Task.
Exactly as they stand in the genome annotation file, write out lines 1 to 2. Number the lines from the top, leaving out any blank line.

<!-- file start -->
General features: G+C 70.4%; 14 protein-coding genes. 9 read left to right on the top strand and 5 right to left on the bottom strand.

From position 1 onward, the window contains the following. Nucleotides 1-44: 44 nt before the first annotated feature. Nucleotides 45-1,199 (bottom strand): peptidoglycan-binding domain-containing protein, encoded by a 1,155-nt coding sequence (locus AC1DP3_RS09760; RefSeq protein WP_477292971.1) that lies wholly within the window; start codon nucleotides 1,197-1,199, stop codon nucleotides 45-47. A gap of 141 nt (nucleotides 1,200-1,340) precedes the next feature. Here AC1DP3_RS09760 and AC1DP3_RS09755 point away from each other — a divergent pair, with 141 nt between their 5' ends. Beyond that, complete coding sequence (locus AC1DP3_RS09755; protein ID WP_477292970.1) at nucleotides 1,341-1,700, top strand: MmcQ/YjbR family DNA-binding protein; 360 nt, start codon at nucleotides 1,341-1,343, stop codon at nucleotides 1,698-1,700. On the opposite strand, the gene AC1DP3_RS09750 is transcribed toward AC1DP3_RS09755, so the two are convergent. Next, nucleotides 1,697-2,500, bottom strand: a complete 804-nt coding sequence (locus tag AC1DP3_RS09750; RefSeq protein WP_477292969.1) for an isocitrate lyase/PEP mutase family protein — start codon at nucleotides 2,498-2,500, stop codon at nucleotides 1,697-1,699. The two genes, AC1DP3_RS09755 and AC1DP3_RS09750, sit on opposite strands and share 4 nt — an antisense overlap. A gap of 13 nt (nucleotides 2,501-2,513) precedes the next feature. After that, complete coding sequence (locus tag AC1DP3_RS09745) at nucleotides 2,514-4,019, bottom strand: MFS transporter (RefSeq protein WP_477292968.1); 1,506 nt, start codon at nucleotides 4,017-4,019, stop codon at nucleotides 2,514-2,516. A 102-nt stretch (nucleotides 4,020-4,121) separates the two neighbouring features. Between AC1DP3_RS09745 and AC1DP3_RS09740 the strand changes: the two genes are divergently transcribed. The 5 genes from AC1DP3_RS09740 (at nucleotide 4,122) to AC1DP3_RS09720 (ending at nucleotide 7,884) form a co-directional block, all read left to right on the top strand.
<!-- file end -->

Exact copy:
General features: G+C 70.4%; 14 protein-coding genes. 9 read left to right on the top strand and 5 right to left on the bottom strand.

From position 1 onward, the window contains the following. Nucleotides 1-44: 44 nt before the first annotated feature. Nucleotides 45-1,199 (bottom strand): peptidoglycan-binding domain-containing protein, encoded by a 1,155-nt coding sequence (locus AC1DP3_RS09760; RefSeq protein WP_477292971.1) that lies wholly within the window; start codon nucleotides 1,197-1,199, stop codon nucleotides 45-47. A gap of 141 nt (nucleotides 1,200-1,340) precedes the next feature. Here AC1DP3_RS09760 and AC1DP3_RS09755 point away from each other — a divergent pair, with 141 nt between their 5' ends. Beyond that, complete coding sequence (locus AC1DP3_RS09755; protein ID WP_477292970.1) at nucleotides 1,341-1,700, top strand: MmcQ/YjbR family DNA-binding protein; 360 nt, start codon at nucleotides 1,341-1,343, stop codon at nucleotides 1,698-1,700. On the opposite strand, the gene AC1DP3_RS09750 is transcribed toward AC1DP3_RS09755, so the two are convergent. Next, nucleotides 1,697-2,500, bottom strand: a complete 804-nt coding sequence (locus tag AC1DP3_RS09750; RefSeq protein WP_477292969.1) for an isocitrate lyase/PEP mutase family protein — start codon at nucleotides 2,498-2,500, stop codon at nucleotides 1,697-1,699. The two genes, AC1DP3_RS09755 and AC1DP3_RS09750, sit on opposite strands and share 4 nt — an antisense overlap. A gap of 13 nt (nucleotides 2,501-2,513) precedes the next feature. After that, complete coding sequence (locus tag AC1DP3_RS09745) at nucleotides 2,514-4,019, bottom strand: MFS transporter (RefSeq protein WP_477292968.1); 1,506 nt, start codon at nucleotides 4,017-4,019, stop codon at nucleotides 2,514-2,516. A 102-nt stretch (nucleotides 4,020-4,121) separates the two neighbouring features. Between AC1DP3_RS09745 and AC1DP3_RS09740 the strand changes: the two genes are divergently transcribed. The 5 genes from AC1DP3_RS09740 (at nucleotide 4,122) to AC1DP3_RS09720 (ending at nucleotide 7,884) form a co-directional block, all read left to right on the top strand.